Indeed, connections between science and the slave trade ran deep during [Robert] Boyle’s time—all the way into the account books. Royal Society accounts for the 1680s and 1690s shows semi-regular dividends paid out on the Society’s holdings in Royal African Company stock. £21 here, £21 there, once a year, once every two years. Along with membership dues and the occasional book sale, these dividends supported the Royal Society during its early years.

Boyle’s early “experiments” with the inheritance of skin color set an agenda that the scientists of the Royal Society pursued through the decades. They debated the origins of blackness with rough disregard for the humanity of enslaved persons even as they used the Royal African’s Company’s dividends to build up the Royal Society as an institution. When it came to understanding skin color, Boyle used his wealth and position to help construct a science of race that, for centuries, was used to justify the enslavement of Africans and their descendants globally.

This timeline gives an overview of scientific racism throughout the world, placing the Eugenics Record Office within a broader historical framework extending from Enlightenment-Era Europe to present-day social thought.

All this is obvious via a glance at a history book, something which Pinker is apparently allergic to. I’ll give Harrison the final word:

If we put into the practice the counting and gathering of data that Pinker so enthusiastically recommends and apply them to his own book, the picture is revealing. Locke receives a meagre two mentions in passing. Voltaire clocks up a modest six references with Spinoza coming in at a dozen. Kant does best of all, with a grand total of twenty-five (including references). Astonishingly, Diderot rates only two mentions (again in passing) and D’Alembert does not trouble the scorers. Most of these mentions occur in long lists. Pinker refers to himself over 180 times. […]

… if Enlightenment Now is a model of what Pinker’s advice to humanities scholars looks like when put into practice, I’m happy to keep ignoring it.

Computational Propaganda

Sick of all this memo talk? Too bad, because thanks to Lynna, OM in the Political Madness thread I discovered a new term: “computational propaganda,” or the use of computers to help spread talking points and generate “grassroots” activism. It’s a lot more advanced than running a few bots, too. You’ll have to read the article to learn the how and why, but I can entice you with its conclusion:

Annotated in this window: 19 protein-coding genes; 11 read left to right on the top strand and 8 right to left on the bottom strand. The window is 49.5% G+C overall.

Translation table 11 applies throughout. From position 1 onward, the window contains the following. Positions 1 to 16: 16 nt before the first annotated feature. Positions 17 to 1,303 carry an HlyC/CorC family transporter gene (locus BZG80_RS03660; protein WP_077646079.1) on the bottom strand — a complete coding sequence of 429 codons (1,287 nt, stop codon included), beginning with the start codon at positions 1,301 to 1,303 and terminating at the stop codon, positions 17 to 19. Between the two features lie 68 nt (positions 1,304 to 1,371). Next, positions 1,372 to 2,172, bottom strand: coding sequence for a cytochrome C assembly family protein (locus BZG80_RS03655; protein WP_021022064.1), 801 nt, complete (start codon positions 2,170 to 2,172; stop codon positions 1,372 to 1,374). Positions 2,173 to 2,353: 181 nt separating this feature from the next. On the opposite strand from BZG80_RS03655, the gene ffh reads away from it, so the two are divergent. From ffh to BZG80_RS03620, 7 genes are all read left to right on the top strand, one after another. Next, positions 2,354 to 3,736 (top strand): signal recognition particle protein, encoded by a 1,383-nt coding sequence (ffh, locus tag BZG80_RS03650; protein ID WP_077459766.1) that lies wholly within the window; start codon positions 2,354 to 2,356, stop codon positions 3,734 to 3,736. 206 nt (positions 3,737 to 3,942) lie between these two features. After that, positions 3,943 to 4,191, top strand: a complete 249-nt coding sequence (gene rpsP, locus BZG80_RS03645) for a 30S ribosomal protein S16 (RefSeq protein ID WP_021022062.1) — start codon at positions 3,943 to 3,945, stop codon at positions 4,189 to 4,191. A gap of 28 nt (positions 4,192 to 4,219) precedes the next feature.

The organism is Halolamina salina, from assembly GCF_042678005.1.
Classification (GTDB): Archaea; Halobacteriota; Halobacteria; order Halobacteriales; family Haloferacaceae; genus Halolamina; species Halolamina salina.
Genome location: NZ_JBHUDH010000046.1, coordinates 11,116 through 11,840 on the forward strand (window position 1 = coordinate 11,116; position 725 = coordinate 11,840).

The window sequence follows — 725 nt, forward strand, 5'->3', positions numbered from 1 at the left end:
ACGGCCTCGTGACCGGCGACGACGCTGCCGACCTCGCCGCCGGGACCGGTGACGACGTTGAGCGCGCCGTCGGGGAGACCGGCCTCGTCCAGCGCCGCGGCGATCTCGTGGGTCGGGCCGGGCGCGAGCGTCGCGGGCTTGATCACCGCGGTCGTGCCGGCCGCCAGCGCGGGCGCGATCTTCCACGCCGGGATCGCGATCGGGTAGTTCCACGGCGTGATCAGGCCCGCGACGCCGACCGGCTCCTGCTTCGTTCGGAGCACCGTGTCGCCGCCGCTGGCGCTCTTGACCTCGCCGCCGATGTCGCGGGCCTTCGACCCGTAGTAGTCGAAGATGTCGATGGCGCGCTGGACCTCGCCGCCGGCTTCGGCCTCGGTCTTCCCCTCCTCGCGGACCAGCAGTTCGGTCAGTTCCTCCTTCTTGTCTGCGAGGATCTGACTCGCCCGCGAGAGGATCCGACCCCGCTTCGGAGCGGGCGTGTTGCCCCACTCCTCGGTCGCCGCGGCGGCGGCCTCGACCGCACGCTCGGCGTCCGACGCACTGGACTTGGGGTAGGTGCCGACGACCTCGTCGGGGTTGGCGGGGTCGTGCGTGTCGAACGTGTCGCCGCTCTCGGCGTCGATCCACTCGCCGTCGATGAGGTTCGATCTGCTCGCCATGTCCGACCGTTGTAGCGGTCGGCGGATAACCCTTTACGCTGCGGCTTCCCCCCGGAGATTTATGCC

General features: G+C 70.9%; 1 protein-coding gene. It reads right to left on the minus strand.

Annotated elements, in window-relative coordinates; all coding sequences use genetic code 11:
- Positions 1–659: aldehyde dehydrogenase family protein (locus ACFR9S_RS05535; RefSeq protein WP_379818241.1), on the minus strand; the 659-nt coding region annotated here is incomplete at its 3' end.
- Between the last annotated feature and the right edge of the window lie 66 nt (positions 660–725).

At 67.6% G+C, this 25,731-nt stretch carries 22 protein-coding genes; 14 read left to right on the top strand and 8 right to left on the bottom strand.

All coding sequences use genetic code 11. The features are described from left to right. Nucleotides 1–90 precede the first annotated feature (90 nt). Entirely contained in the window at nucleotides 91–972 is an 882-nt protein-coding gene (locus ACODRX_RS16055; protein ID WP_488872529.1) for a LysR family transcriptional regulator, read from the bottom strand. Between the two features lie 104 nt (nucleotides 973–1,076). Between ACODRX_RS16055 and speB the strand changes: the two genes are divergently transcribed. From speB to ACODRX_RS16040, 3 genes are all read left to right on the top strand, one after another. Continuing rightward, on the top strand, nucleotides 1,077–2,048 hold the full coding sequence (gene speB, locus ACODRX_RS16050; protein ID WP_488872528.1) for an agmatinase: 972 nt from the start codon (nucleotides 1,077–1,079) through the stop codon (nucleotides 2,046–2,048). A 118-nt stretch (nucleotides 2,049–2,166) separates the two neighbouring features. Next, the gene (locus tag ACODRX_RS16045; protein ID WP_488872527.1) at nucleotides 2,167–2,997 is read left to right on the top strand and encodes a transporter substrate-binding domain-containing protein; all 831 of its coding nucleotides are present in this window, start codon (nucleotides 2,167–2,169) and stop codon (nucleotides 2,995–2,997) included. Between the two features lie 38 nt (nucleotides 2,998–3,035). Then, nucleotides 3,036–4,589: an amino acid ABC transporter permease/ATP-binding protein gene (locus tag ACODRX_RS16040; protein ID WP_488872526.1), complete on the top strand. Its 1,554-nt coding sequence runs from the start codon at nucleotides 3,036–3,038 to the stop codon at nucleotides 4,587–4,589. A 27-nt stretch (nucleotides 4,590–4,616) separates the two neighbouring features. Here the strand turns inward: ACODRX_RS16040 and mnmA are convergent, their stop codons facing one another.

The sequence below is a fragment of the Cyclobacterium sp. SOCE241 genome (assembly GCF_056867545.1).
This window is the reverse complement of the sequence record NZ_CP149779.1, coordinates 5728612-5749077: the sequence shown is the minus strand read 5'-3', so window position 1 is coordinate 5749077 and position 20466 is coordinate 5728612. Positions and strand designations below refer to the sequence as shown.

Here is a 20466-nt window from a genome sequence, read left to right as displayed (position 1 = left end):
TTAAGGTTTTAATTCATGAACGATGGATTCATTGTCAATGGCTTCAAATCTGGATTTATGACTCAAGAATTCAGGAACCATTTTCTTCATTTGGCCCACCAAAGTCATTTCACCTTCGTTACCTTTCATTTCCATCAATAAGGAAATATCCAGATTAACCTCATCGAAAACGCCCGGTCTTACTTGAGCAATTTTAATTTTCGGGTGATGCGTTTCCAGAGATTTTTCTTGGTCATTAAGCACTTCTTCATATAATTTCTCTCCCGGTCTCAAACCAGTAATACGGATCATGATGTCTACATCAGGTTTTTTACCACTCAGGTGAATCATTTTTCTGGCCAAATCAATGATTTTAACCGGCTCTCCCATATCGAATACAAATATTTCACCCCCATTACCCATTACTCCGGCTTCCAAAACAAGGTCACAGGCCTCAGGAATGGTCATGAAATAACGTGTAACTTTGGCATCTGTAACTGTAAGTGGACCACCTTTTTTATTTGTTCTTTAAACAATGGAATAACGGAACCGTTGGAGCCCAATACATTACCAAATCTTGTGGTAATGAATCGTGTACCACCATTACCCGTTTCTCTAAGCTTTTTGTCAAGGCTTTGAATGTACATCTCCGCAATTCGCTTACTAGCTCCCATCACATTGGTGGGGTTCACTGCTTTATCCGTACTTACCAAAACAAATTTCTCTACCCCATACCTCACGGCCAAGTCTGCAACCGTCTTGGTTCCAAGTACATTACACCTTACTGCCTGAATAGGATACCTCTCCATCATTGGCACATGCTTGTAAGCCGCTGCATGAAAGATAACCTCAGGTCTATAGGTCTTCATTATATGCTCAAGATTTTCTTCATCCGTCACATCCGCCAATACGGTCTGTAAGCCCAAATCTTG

The problem with the term “fake news” is that it is completely wrong, denoting a passive intention. What is happening on social media is very real; it is not passive; and it is information warfare. There is very little argument among analytical academics about the overall impact of “political bots” that seek to influence how we think, evaluate and make decisions about the direction of our countries and who can best lead us—even if there is still difficulty in distinguishing whose disinformation is whose. Samantha Bradshaw, a researcher with Oxford University’s Computational Propaganda Research Project who has helped to document the impact of “polbot” activity, told me: “Often, it’s hard to tell where a particular story comes from. Alt-right groups and Russian disinformation campaigns are often indistinguishable since their goals often overlap. But what really matters is the tools that these groups use to achieve their goals: Computational propaganda serves to distort the political process and amplify fringe views in ways that no previous communication technology could.”

This machinery of information warfare remains within social media’s architecture. The challenge we still have in unraveling what happened in 2016 is how hard it is to pry the Russian components apart from those built by the far- and alt-right—they flex and fight together, and that alone should tell us something. As should the fact that there is a lesser far-left architecture that is coming into its own as part of this machine. And they all play into the same destructive narrative against the American mind.

Democracies have not faced a challenge like this since yellow journalism.